The members of the Gnazim Institute at the table - headed by Prof. Zohar Shavit, the Tel Aviv mayor's cultural affairs adviser and Moshe Mossek, a former State Archivist and a leading expert on Israel - look around with satisfaction. They understand why it's important to preserve the letters of Avraham Shlonsky and Asher Barash, Brenner's letters to his son, and the manuscripts of Lea Goldberg, Rachel the poetess, and Shaul Tchernichovsky. They understand how great a treasure they have preserved - but it turns out that this is not a sure thing, certainly not in the eyes of the State of Israel and its officials.

"This is the Fort Knox of Hebrew literature," says Moshe Mittelman, the executive director of the Hebrew Writers Association who has also been among those fighting on behalf of the archive. "What's important is what you don't see. There was a huge investment made here in terms of security and safety. There are optimal climatic conditions here - 18 degrees Celsius and 50 percent humidity. There is a gas-based fire extinguishing system that uses the latest technology. There are climate-control systems in place here, which entailed an investment of over NIS 2 million."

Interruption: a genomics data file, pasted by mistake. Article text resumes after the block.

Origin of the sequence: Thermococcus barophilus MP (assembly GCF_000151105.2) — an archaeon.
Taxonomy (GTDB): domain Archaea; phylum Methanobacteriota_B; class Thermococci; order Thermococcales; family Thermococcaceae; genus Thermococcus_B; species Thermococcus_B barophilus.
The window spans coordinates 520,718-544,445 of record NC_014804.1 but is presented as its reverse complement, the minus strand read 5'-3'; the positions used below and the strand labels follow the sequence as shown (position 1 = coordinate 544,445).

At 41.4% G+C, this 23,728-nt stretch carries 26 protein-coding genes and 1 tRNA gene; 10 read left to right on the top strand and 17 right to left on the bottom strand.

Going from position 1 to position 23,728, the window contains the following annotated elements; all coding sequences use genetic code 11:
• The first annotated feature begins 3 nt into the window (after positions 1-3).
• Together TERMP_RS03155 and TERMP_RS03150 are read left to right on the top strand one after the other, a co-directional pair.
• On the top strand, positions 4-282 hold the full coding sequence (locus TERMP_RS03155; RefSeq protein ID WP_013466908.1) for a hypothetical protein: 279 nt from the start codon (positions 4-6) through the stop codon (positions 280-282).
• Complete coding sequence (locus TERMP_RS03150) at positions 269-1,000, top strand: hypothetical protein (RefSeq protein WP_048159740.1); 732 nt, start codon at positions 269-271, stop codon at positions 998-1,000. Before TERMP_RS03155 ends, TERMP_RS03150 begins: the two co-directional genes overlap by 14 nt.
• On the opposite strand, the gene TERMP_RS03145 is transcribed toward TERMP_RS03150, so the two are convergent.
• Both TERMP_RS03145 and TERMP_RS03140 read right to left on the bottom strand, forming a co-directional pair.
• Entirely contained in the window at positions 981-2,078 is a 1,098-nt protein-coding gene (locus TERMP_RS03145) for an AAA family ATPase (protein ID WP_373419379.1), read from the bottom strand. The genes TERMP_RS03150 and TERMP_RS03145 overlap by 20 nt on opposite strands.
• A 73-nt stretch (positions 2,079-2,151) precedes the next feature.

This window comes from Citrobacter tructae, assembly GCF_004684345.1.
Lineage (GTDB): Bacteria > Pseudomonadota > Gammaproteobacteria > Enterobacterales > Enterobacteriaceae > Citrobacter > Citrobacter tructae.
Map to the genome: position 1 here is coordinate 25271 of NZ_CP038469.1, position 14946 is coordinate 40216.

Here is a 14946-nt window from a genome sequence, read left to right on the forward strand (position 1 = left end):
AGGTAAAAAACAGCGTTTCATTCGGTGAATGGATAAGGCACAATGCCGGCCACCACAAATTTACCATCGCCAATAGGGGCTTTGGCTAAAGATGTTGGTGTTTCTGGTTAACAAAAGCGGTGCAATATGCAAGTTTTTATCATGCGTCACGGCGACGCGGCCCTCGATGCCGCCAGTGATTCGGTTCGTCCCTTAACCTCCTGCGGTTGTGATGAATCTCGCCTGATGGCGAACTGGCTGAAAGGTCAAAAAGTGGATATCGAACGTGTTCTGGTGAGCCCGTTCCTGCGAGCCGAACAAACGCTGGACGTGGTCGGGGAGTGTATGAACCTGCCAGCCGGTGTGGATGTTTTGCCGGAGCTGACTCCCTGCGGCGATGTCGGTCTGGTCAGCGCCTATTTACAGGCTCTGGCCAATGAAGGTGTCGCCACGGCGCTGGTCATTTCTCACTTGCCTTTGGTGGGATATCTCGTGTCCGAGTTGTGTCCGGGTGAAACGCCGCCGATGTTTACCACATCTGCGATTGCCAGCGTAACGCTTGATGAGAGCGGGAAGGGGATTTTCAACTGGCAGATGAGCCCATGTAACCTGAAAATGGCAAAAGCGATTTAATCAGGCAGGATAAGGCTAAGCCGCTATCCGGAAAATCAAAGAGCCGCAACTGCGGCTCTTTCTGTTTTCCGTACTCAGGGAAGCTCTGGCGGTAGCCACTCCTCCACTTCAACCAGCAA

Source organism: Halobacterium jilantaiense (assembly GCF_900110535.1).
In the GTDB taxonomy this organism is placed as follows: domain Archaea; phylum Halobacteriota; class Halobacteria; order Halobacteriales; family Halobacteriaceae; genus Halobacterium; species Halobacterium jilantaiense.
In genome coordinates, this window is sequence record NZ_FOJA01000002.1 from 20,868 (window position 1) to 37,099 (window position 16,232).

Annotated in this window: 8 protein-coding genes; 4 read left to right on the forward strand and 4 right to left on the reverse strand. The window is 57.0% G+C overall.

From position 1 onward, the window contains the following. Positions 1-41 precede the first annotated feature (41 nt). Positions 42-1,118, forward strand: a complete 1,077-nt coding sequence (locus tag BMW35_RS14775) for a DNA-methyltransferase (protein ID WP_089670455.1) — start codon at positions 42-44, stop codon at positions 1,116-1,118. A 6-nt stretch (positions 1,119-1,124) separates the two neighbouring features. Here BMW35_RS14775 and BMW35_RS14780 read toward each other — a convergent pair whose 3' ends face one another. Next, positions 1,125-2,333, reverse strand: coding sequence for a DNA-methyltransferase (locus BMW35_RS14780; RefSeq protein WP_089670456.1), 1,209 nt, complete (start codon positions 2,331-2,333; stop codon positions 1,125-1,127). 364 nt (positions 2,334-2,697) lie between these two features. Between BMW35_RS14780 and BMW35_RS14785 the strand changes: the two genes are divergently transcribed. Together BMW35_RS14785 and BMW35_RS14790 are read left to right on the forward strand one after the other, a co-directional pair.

All of these measures were put in place to protect the hidden treasure - which for some reason few realize must be protected.

'They shut the faucet'

In 2003 it was decided that the Gnazim Institute, which had been part of the Hebrew Writers Association, would be transformed into an independent organization, but according to Mittelman that organization fell apart because it was not funded. "They shut the faucet on them," he says. This was also the period when institute workers did not receive salaries, but nevertheless continued going to work.